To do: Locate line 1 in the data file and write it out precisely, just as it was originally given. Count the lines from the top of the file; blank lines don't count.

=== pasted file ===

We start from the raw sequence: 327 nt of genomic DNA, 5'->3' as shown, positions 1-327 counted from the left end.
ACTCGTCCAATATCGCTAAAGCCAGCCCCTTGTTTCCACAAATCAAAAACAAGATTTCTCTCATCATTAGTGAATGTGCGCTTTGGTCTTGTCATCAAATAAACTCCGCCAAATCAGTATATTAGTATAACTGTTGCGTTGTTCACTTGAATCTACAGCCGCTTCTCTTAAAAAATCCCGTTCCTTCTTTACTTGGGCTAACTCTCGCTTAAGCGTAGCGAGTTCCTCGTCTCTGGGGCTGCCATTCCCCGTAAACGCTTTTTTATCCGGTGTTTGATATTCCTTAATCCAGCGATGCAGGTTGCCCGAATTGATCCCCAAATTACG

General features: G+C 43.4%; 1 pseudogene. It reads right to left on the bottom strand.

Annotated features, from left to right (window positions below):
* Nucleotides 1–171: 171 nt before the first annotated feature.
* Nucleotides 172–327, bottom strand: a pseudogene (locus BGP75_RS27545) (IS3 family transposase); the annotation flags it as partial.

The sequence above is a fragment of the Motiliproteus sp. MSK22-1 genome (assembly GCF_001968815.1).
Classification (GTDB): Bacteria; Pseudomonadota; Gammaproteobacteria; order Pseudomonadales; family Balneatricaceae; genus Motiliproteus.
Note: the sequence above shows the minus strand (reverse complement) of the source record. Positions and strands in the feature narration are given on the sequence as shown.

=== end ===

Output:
We start from the raw sequence: 327 nt of genomic DNA, 5'->3' as shown, positions 1-327 counted from the left end.